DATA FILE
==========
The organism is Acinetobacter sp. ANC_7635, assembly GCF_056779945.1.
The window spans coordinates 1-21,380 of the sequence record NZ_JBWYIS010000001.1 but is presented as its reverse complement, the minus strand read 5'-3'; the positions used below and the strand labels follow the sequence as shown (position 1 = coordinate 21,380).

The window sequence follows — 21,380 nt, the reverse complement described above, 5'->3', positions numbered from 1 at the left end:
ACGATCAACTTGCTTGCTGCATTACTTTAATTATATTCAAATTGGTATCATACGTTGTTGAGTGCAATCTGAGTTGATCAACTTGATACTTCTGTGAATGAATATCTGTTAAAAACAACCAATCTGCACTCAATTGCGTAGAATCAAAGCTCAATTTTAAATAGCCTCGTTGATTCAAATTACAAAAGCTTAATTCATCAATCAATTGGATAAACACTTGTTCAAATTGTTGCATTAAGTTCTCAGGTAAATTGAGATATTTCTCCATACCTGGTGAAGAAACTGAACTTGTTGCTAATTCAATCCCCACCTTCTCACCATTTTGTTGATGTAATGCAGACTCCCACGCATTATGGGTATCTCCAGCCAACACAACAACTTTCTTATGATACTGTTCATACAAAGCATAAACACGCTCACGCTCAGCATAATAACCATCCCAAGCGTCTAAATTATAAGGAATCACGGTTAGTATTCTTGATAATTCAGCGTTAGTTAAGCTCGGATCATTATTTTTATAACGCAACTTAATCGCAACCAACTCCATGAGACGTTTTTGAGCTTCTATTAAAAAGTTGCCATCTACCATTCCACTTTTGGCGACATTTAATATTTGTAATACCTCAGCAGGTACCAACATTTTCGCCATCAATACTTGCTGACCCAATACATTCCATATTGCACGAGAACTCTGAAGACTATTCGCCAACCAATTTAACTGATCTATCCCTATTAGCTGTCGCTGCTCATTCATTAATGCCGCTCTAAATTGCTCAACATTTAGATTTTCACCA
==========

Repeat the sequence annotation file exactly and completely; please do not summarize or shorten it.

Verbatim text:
The organism is Acinetobacter sp. ANC_7635, assembly GCF_056779945.1.
The window spans coordinates 1-21,380 of the sequence record NZ_JBWYIS010000001.1 but is presented as its reverse complement, the minus strand read 5'-3'; the positions used below and the strand labels follow the sequence as shown (position 1 = coordinate 21,380).

The window sequence follows — 21,380 nt, the reverse complement described above, 5'->3', positions numbered from 1 at the left end:
ACGATCAACTTGCTTGCTGCATTACTTTAATTATATTCAAATTGGTATCATACGTTGTTGAGTGCAATCTGAGTTGATCAACTTGATACTTCTGTGAATGAATATCTGTTAAAAACAACCAATCTGCACTCAATTGCGTAGAATCAAAGCTCAATTTTAAATAGCCTCGTTGATTCAAATTACAAAAGCTTAATTCATCAATCAATTGGATAAACACTTGTTCAAATTGTTGCATTAAGTTCTCAGGTAAATTGAGATATTTCTCCATACCTGGTGAAGAAACTGAACTTGTTGCTAATTCAATCCCCACCTTCTCACCATTTTGTTGATGTAATGCAGACTCCCACGCATTATGGGTATCTCCAGCCAACACAACAACTTTCTTATGATACTGTTCATACAAAGCATAAACACGCTCACGCTCAGCATAATAACCATCCCAAGCGTCTAAATTATAAGGAATCACGGTTAGTATTCTTGATAATTCAGCGTTAGTTAAGCTCGGATCATTATTTTTATAACGCAACTTAATCGCAACCAACTCCATGAGACGTTTTTGAGCTTCTATTAAAAAGTTGCCATCTACCATTCCACTTTTGGCGACATTTAATATTTGTAATACCTCAGCAGGTACCAACATTTTCGCCATCAATACTTGCTGACCCAATACATTCCATATTGCACGAGAACTCTGAAGACTATTCGCCAACCAATTTAACTGATCTATCCCTATTAGCTGTCGCTGCTCATTCATTAATGCCGCTCTAAATTGCTCAACATTTAGATTTTCACCA